You may have heard about the ketogenic, or “keto,” diet. It’s the latest in a seemingly endless stream of diet trends that generate lots of buzz on the internet and on television every now and then. But, while trendy diets come and go, the keto diet – despite its recent surge in popularity – actually has been around for a while. Like, for centuries. As it turns out, many of our ancestors flourished off of eating a diet not unlike the keto diet people are turning to today. In fact, a similar diet was used to treat epilepsy in the 1920s.
But what is the keto diet, and how does it work? And what are the advantages of “going keto?” Blount Memorial Hospital registered dietitian Heather Pierce says there’s a lot to consider. “Ketogenic diets promote the use of fats as a person’s primary fuel source instead of carbohydrates,” Pierce said. “Most people do this by attempting a diet of about 70 percent fats, 15 to 20 percent proteins and five to 10 percent carbohydrates. This means eating a diet rich in foods such as eggs, meats, cheese, butter, oils, avocados, nuts, non-starchy vegetables such as leafy greens and mushrooms, and some lower-carb fruits such as berries. On the flipside, going keto means avoiding foods such as rice, pastas, chips, crackers, potatoes, breads, beans, sugar, sweets and milk,” she explained. “The idea is that, after a day or two of going keto, our bodies switch from burning the glycogen found in stored carbohydrate to burning fat, which is called ‘ketosis,’” she added.
Like any diet, though, there are pros and cons to going keto. “The ketogenic diet can be really helpful for people who have type-2 diabetes, pre-diabetes, metabolic syndrome, or another insulin-resistant diagnosis, such as polycystic ovarian syndrome (PCOS),” Pierce said. “This is because the reduction of carbs helps lower blood sugar and insulin. Keto also helps with weight management because ketosis helps reduce hunger, and the fairly quick loss of water weight when you start the diet makes it seem pretty effective,” she explained. “However, there are some potential drawbacks to the keto diet, as well. First, transitioning to ketosis can take some time. Some people transition to it in a couple of days, but it may take a few weeks for others. During the transition period, people can experience hunger, headaches, nausea, fatigue and irritability. Drinking enough fluids and eating a little more salt can help with these side effects, though. Also, some people who go keto can experience nutrient deficiencies, which can be balanced with a multivitamin, calcium and vitamin D. Constipation can be a side effect of keto, too, so if you’re trying the diet, make sure you’re getting enough fiber from the vegetables that you can eat. Exercise also can help with this,” she said. “With all these potential drawbacks, the keto diet can be tough for people to stick to, so it’s important to remember to seek out support from your health team, online sources, or there’s a podcast called ‘LowCarbMD’ that has some great speakers to learn from, too,” she added.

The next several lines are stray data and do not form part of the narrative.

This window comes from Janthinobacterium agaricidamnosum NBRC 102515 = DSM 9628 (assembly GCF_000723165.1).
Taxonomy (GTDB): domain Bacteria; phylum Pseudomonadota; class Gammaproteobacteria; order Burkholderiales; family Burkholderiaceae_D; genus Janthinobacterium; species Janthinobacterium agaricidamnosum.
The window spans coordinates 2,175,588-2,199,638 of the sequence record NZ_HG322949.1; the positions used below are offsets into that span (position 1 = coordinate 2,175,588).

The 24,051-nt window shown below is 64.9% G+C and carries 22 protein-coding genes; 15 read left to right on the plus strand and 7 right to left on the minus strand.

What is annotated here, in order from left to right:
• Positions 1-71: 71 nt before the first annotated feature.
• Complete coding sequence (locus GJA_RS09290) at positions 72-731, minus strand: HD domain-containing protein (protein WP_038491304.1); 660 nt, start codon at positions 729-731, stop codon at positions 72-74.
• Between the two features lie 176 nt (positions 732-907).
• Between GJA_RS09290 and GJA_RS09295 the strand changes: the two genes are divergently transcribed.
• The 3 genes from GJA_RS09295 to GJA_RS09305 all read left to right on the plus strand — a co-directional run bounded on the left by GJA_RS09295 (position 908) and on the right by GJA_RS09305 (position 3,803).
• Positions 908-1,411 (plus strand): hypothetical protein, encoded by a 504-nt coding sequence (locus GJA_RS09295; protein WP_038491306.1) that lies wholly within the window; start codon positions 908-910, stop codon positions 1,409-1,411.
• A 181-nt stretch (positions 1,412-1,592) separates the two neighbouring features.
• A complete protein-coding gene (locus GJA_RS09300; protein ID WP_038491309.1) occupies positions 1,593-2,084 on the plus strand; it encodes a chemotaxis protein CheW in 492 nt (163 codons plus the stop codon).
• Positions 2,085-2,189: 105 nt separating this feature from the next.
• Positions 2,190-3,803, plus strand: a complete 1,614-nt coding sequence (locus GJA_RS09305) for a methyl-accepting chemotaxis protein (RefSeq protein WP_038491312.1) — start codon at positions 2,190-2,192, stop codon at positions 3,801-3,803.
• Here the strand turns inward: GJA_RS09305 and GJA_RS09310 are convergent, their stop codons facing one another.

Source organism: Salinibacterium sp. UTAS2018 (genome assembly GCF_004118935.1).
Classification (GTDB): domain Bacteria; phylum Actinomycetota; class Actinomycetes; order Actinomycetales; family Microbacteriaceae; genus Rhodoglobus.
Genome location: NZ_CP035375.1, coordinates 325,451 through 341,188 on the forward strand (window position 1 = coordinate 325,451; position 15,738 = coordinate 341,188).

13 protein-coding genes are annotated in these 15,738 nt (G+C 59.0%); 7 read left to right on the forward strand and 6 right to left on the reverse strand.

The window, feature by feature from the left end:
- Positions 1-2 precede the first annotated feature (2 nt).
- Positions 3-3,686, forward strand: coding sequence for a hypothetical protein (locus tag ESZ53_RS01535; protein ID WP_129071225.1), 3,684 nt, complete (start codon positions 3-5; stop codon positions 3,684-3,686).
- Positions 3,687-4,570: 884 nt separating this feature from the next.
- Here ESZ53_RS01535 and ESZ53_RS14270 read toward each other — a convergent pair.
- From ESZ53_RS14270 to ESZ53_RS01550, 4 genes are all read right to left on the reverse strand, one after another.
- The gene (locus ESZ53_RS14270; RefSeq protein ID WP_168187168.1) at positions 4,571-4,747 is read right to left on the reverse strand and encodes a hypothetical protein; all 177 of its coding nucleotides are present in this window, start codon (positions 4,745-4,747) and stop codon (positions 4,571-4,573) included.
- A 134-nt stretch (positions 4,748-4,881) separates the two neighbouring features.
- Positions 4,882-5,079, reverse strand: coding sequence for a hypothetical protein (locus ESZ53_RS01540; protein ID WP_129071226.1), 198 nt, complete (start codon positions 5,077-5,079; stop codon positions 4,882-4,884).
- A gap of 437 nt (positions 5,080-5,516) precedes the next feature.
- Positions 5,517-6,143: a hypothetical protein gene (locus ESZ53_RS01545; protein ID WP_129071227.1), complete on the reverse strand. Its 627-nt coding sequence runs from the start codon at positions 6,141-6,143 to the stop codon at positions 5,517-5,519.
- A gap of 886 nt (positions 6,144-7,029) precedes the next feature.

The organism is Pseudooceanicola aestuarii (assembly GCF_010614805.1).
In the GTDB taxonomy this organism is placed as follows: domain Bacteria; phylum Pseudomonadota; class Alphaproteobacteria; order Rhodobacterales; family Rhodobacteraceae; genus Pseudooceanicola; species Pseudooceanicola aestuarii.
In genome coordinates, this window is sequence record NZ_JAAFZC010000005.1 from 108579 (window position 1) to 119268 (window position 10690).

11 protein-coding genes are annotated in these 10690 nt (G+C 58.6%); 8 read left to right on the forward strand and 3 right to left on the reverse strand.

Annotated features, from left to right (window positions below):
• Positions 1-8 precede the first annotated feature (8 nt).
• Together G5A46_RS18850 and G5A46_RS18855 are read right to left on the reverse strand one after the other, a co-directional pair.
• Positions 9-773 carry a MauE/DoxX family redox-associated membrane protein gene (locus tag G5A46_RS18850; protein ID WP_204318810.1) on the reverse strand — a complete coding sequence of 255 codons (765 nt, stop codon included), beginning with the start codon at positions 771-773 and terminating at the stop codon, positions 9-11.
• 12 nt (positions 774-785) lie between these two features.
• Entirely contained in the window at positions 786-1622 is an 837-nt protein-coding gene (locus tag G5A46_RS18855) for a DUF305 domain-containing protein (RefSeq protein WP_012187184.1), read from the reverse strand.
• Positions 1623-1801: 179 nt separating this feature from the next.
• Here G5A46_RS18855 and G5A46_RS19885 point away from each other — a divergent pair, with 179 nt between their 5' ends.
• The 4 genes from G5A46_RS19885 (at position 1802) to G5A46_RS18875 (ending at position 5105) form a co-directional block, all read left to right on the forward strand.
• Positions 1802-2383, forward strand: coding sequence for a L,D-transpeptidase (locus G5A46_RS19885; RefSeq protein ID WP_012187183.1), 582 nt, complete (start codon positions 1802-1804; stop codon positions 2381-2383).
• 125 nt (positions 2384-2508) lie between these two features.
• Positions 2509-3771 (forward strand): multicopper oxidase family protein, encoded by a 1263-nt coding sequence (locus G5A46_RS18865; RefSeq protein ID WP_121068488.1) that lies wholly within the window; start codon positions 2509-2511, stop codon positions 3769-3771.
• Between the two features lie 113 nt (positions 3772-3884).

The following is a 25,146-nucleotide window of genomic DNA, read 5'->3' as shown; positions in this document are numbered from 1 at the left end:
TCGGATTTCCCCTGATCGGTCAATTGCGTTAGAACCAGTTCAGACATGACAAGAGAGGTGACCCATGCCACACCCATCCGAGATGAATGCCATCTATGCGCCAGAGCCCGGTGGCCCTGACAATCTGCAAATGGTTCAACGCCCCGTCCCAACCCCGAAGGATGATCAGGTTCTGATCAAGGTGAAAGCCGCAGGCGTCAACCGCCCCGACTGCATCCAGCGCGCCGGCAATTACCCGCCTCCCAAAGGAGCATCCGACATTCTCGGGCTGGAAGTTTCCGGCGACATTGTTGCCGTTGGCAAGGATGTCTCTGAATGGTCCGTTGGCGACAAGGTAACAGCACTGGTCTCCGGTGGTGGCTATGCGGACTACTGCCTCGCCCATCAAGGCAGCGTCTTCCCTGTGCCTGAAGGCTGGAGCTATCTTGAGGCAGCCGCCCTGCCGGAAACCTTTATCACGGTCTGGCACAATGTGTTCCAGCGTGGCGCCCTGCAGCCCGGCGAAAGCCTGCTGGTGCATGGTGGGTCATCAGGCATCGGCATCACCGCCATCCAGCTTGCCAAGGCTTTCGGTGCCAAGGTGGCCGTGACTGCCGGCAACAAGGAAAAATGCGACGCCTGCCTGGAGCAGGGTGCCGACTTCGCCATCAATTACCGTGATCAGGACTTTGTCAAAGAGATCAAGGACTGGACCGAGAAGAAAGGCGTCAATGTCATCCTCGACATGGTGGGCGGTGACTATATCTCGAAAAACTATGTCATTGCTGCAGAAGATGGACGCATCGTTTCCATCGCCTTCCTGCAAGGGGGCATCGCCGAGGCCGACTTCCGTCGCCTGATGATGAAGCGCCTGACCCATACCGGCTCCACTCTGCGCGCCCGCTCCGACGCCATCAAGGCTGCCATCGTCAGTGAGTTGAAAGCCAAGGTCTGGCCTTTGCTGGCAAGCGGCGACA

“Ultimately, I think the keto diet is safe for most people to try,” Pierce continued. “However, if you’re on multiple medications, or are trying the diet specifically to help control diabetes, I recommend that you consult with your physician first because the change in your diet could create a need to change your medications. It also can cause drops in magnesium, so medical management really is strongly advised. Also, the keto diet is not recommended for women who are pregnant or are breastfeeding, or those who have eating disorders or kidney disease,” she said. “If you do try the keto diet, remember that every diet has its challenges, so don’t be too hard on yourself if you slip up. Weight loss is a journey, not a quick-fix,” she added.